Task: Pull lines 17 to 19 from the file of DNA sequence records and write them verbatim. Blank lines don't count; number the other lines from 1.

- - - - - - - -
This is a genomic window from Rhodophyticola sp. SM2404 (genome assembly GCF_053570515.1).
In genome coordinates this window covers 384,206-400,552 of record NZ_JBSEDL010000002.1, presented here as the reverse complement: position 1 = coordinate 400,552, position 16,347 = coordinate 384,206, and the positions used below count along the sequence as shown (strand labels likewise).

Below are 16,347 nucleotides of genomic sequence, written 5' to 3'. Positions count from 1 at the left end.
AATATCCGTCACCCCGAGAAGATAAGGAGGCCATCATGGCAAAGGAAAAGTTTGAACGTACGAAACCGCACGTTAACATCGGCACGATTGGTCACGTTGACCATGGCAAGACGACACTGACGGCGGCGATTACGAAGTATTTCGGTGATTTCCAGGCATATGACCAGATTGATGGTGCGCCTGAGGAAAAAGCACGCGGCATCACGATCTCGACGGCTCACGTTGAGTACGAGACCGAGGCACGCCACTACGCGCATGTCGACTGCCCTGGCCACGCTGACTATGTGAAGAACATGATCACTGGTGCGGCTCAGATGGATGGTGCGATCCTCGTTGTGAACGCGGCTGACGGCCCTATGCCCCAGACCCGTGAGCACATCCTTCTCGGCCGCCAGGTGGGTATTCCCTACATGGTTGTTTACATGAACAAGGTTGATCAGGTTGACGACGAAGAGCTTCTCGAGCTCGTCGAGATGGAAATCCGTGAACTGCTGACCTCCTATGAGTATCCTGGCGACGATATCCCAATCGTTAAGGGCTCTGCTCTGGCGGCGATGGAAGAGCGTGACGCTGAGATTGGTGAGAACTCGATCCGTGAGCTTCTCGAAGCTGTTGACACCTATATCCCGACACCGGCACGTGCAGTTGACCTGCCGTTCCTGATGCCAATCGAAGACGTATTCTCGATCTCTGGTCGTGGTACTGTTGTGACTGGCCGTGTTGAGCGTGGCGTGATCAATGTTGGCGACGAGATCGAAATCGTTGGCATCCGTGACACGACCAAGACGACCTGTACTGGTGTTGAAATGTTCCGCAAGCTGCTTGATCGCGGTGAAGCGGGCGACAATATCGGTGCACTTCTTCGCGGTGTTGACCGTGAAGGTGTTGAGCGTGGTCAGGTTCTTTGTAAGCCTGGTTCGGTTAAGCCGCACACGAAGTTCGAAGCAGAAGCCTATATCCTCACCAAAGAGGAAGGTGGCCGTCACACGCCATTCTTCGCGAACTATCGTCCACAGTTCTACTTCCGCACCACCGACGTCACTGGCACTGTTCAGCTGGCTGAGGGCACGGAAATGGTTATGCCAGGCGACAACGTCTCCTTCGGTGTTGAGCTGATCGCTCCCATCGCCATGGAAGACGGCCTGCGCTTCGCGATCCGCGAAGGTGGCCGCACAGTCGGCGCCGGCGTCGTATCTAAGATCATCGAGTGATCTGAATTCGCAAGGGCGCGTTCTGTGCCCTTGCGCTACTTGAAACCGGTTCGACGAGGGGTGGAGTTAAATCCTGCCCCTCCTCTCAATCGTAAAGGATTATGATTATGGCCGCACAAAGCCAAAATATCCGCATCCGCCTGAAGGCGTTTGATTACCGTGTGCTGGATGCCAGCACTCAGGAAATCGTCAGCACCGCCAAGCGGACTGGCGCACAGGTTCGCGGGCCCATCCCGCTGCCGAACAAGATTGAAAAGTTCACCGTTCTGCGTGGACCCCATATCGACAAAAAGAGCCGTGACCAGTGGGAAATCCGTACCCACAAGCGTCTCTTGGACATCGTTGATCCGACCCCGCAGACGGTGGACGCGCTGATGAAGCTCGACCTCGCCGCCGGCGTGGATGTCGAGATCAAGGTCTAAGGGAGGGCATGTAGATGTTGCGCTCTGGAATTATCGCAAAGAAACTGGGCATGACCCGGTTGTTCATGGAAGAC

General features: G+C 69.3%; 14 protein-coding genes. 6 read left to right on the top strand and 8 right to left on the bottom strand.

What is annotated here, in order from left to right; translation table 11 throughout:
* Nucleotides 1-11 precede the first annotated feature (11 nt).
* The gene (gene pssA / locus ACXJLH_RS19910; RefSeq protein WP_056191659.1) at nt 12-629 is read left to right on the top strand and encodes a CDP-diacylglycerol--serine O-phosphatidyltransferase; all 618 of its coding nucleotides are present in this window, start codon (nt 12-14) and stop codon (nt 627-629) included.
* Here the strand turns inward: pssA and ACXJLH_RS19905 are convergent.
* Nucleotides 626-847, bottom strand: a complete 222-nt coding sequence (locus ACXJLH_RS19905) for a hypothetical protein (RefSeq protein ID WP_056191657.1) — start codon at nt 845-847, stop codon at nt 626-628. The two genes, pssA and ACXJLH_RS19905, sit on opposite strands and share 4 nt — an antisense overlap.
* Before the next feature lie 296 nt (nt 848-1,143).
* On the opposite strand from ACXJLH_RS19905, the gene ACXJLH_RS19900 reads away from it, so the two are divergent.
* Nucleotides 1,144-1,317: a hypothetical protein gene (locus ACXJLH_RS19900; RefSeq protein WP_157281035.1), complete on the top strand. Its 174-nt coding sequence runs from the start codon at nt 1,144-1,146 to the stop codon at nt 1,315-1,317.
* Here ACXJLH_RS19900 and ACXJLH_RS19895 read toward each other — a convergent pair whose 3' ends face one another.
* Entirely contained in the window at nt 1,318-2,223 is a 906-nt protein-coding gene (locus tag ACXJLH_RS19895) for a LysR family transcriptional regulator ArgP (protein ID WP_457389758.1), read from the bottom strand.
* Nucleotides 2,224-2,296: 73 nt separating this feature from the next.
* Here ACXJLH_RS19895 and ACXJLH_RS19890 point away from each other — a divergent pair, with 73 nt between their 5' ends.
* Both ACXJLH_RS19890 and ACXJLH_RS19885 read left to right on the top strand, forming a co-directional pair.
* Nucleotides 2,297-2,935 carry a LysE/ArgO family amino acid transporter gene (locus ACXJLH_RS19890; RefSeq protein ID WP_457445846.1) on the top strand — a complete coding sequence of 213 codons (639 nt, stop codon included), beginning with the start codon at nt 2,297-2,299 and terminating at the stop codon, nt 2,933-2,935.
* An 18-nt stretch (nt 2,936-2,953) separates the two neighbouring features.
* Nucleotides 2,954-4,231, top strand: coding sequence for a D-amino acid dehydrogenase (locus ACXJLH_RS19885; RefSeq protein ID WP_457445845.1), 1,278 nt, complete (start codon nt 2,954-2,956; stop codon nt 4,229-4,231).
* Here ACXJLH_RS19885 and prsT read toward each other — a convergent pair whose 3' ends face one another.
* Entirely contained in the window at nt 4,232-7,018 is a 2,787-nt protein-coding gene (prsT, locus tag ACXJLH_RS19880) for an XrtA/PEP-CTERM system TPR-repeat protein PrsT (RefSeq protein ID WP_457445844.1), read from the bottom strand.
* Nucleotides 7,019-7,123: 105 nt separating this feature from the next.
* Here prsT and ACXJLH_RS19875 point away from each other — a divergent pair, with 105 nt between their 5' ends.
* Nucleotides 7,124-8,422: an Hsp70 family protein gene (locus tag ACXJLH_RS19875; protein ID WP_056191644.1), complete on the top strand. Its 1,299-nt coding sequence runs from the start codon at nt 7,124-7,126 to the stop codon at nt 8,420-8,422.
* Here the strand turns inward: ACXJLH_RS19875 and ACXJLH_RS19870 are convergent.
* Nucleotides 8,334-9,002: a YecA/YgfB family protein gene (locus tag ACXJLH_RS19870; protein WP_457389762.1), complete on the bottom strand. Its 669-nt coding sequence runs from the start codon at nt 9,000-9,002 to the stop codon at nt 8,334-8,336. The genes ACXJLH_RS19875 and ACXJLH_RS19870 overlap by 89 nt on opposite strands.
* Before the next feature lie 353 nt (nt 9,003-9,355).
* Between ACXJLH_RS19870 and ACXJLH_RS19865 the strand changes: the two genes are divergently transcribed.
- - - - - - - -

* Here ACXJLH_RS19895 and ACXJLH_RS19890 point away from each other — a divergent pair, with 73 nt between their 5' ends.
* Both ACXJLH_RS19890 and ACXJLH_RS19885 read left to right on the top strand, forming a co-directional pair.
* Nucleotides 2,297-2,935 carry a LysE/ArgO family amino acid transporter gene (locus ACXJLH_RS19890; RefSeq protein ID WP_457445846.1) on the top strand — a complete coding sequence of 213 codons (639 nt, stop codon included), beginning with the start codon at nt 2,297-2,299 and terminating at the stop codon, nt 2,933-2,935.